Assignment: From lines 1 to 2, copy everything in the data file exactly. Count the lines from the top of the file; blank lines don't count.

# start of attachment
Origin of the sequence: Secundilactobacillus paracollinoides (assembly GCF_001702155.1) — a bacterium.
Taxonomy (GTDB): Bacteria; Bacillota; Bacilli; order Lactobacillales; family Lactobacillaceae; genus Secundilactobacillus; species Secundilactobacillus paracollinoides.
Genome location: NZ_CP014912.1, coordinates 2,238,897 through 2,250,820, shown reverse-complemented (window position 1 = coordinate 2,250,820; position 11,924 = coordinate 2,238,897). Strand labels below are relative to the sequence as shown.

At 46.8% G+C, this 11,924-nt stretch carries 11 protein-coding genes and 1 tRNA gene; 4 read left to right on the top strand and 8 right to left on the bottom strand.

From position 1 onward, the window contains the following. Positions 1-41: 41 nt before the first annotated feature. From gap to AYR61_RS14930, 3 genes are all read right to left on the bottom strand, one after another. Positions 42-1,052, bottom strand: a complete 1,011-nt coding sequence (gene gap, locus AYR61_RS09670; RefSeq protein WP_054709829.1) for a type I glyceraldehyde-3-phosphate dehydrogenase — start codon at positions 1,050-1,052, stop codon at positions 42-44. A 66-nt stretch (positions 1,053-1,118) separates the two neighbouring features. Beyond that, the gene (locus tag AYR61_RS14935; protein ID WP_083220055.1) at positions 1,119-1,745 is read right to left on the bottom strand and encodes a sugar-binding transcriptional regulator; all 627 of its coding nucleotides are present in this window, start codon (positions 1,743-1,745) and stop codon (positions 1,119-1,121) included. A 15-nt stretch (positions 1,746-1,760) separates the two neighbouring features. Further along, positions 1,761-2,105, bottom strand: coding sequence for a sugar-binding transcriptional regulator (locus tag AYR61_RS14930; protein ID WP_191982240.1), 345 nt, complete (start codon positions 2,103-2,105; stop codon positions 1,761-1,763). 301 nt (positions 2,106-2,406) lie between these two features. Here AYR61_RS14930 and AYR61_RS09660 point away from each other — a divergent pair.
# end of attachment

Origin of the sequence: Secundilactobacillus paracollinoides (assembly GCF_001702155.1) — a bacterium.
Taxonomy (GTDB): Bacteria; Bacillota; Bacilli; order Lactobacillales; family Lactobacillaceae; genus Secundilactobacillus; species Secundilactobacillus paracollinoides.